#rip #marylilly #coworkers #randomactofkindness #tvnews #journalism #chronicillness #autoimmunedisease  #nyc 

Worst News Possible

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The stress of holding in my tears caused my shoulders to ache, my back to tighten and my head to hurt. I knew I had to hold in my tears;  that was the only way I’d get through the rest of my day at work without breaking down into an ugly cry.

I knew something was horribly wrong when I saw people surrounding Donna in the back of the newsroom. Donna’s makeup was running. Her face was red and there was a line to hug her. I knew it was bad but I didn’t think it was the worst news possible.

I figured out I was wrong when I overheard Donna say she got a call. What call? I thought. From who? What happened? Just then our six o’clock producer passed me. I blurted out, “what’s going on? ” I saw his mouth moving and I heard the words but my brain couldn’t process what he was saying. He said, “Mary died.”

My heart hurt. So I clutched it and muttered, “Oh no. No. It can’t be.”  I realized how dramatic I was acting so I turned to him and said, “thank you for telling me.”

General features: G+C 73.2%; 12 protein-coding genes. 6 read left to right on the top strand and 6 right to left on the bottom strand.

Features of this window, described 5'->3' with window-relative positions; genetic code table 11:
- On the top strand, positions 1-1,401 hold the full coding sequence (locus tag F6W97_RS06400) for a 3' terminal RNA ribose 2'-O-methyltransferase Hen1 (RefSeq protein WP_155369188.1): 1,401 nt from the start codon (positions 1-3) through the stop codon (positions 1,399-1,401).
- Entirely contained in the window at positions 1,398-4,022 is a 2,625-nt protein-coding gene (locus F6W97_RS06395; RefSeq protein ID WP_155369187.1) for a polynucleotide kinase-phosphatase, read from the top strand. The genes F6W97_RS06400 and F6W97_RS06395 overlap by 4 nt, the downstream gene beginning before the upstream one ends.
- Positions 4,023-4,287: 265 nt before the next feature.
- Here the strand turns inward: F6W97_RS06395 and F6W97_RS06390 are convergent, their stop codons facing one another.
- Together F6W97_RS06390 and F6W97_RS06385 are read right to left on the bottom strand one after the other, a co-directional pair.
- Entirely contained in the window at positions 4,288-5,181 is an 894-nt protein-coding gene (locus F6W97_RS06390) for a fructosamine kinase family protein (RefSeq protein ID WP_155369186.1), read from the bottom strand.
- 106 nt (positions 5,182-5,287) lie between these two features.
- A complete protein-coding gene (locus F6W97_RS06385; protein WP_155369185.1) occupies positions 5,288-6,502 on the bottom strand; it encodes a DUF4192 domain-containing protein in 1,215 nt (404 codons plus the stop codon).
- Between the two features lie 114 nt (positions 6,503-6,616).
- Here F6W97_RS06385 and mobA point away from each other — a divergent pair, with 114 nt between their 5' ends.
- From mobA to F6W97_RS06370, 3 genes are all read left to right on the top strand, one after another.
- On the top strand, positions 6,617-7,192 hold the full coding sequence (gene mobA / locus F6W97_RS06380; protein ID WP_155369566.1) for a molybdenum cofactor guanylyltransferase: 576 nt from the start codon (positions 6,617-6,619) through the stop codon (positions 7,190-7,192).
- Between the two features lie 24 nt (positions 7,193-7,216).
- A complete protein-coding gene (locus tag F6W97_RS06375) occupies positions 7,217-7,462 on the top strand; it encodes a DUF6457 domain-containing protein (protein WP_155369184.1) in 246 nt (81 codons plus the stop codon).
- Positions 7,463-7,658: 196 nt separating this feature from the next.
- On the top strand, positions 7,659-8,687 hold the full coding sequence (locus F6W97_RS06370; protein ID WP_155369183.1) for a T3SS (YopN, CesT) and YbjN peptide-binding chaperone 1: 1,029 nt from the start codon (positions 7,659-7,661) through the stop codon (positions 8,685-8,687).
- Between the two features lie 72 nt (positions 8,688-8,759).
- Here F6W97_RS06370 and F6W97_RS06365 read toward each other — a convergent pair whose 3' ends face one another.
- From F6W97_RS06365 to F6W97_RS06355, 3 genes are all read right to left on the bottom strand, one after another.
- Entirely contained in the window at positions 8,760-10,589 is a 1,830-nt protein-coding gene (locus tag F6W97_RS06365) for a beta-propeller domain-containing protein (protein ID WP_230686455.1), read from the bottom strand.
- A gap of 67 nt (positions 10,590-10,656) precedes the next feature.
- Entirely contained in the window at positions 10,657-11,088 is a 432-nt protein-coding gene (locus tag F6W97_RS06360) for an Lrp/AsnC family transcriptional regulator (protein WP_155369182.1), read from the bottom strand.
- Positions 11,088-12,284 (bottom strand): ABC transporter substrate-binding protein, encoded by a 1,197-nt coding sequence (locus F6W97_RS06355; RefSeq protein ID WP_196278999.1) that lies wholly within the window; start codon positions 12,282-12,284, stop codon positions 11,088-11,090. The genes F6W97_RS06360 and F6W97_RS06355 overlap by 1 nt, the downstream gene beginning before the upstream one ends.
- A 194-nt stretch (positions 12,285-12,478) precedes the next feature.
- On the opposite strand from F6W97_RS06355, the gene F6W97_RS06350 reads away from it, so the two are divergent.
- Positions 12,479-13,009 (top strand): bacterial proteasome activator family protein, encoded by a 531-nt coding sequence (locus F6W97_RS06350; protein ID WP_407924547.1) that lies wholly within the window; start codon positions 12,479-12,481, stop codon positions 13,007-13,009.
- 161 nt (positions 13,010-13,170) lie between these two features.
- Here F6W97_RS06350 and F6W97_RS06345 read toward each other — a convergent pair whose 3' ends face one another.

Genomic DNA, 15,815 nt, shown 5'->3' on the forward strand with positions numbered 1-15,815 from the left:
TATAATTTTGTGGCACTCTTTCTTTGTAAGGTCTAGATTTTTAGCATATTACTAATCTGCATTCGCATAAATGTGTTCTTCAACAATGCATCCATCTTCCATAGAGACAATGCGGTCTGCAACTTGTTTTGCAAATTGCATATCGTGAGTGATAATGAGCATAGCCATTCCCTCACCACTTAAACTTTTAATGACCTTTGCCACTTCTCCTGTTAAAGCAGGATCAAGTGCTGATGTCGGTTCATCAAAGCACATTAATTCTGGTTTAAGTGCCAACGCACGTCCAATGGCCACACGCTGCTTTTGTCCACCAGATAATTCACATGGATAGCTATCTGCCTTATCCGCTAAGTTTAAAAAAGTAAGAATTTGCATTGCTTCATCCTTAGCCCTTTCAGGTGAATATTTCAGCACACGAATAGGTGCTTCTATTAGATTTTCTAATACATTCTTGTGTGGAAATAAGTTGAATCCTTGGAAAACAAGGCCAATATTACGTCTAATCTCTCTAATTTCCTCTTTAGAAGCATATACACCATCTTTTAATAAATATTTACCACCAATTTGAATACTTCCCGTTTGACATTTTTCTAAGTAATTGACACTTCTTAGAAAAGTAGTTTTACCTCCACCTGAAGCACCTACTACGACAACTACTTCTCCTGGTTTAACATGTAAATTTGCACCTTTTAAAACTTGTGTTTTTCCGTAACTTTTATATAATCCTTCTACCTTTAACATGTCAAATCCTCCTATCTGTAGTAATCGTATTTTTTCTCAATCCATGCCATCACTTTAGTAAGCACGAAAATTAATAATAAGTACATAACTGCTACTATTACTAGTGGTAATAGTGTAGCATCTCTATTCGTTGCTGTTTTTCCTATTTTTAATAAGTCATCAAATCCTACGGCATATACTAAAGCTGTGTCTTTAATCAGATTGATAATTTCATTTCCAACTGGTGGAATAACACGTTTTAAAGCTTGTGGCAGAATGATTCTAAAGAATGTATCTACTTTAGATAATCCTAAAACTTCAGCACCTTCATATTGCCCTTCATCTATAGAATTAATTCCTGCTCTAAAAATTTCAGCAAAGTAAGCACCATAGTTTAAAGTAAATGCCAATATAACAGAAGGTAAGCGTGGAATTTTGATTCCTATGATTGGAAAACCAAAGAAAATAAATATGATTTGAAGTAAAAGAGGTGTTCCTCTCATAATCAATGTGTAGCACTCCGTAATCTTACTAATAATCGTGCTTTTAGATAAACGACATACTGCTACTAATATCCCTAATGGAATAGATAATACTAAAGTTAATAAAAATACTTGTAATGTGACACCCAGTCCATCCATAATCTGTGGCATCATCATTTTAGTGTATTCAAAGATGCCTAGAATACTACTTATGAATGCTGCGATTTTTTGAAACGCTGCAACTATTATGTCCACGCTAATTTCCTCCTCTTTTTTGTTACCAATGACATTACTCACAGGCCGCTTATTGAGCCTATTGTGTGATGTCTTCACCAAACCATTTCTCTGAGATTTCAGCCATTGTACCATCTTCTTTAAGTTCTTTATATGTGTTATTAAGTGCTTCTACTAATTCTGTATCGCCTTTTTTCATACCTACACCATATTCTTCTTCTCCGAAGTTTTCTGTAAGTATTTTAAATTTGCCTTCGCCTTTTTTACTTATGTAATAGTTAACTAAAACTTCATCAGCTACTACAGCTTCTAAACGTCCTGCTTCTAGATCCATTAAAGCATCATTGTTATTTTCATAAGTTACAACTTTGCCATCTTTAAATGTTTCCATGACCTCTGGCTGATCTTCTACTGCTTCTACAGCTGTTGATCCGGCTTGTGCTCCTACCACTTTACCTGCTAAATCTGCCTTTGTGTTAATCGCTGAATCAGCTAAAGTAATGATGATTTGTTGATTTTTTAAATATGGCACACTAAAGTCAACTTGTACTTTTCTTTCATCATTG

I turned back to my computer screen and my mind was blank. How the hell am I supposed to break down these stories when I can’t think? I wondered. I tried to calm myself by breathing and stretching. I was okay until my boss came, placed her hand on my back and asked how I was doing, how my dad, who had also been ill, was doing. Tears clouded my vision as I blinked rapidly to hold them in. I said “I’m okay. He’s okay. We’re still here.”

Moments after she walked away, Donna walked towards me looking dazed. I did what I don’t normally do. I reached out, grabbed her, pulled her to me and told her I loved her. I wished I could’ve done something more to ease her pain but I knew I couldn’t.

Donna and Mary had practically become sisters; they were the best of friends. Donna provided all of the updates on Mary following her visits to Mary in the hospital. 

Mary had fallen a few months back, breaking what I believe to be her pelvis. She spent some time in the hospital in Connecticut then was transferred to a rehabilitation center near home in New York. 

I thought she was on the mend, especially because she posted a message on my linked in page a few weeks earlier. Yet, a couple of weeks later, we learned that Mary was back in the hospital. Rumors swirled: her liver was failing, she was in a coma, she was suffering from a life threatening infection.